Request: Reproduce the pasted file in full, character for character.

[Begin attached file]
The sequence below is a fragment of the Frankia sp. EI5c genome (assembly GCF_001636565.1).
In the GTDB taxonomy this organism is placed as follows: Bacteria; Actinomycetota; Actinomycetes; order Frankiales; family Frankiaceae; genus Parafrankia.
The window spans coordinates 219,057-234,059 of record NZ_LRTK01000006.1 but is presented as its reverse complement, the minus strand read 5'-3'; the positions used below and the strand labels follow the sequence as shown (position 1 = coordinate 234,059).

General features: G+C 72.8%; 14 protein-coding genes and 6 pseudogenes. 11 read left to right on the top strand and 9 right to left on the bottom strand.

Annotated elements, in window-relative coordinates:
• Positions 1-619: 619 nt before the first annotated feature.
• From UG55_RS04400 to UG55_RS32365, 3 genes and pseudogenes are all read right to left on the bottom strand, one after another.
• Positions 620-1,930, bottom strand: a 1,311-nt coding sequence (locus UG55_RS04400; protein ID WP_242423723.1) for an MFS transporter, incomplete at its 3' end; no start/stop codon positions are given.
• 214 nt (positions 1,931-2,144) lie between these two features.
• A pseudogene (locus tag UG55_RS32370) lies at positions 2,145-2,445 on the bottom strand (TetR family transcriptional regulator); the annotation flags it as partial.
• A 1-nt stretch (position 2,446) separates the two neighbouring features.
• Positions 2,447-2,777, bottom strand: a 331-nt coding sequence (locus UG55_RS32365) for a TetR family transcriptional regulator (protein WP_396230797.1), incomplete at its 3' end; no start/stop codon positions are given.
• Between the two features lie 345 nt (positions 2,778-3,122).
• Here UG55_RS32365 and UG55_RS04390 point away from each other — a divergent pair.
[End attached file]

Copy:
The sequence below is a fragment of the Frankia sp. EI5c genome (assembly GCF_001636565.1).
In the GTDB taxonomy this organism is placed as follows: Bacteria; Actinomycetota; Actinomycetes; order Frankiales; family Frankiaceae; genus Parafrankia.
The window spans coordinates 219,057-234,059 of record NZ_LRTK01000006.1 but is presented as its reverse complement, the minus strand read 5'-3'; the positions used below and the strand labels follow the sequence as shown (position 1 = coordinate 234,059).

General features: G+C 72.8%; 14 protein-coding genes and 6 pseudogenes. 11 read left to right on the top strand and 9 right to left on the bottom strand.

Annotated elements, in window-relative coordinates:
• Positions 1-619: 619 nt before the first annotated feature.
• From UG55_RS04400 to UG55_RS32365, 3 genes and pseudogenes are all read right to left on the bottom strand, one after another.
• Positions 620-1,930, bottom strand: a 1,311-nt coding sequence (locus UG55_RS04400; protein ID WP_242423723.1) for an MFS transporter, incomplete at its 3' end; no start/stop codon positions are given.
• 214 nt (positions 1,931-2,144) lie between these two features.
• A pseudogene (locus tag UG55_RS32370) lies at positions 2,145-2,445 on the bottom strand (TetR family transcriptional regulator); the annotation flags it as partial.
• A 1-nt stretch (position 2,446) separates the two neighbouring features.
• Positions 2,447-2,777, bottom strand: a 331-nt coding sequence (locus UG55_RS32365) for a TetR family transcriptional regulator (protein WP_396230797.1), incomplete at its 3' end; no start/stop codon positions are given.
• Between the two features lie 345 nt (positions 2,778-3,122).
• Here UG55_RS32365 and UG55_RS04390 point away from each other — a divergent pair.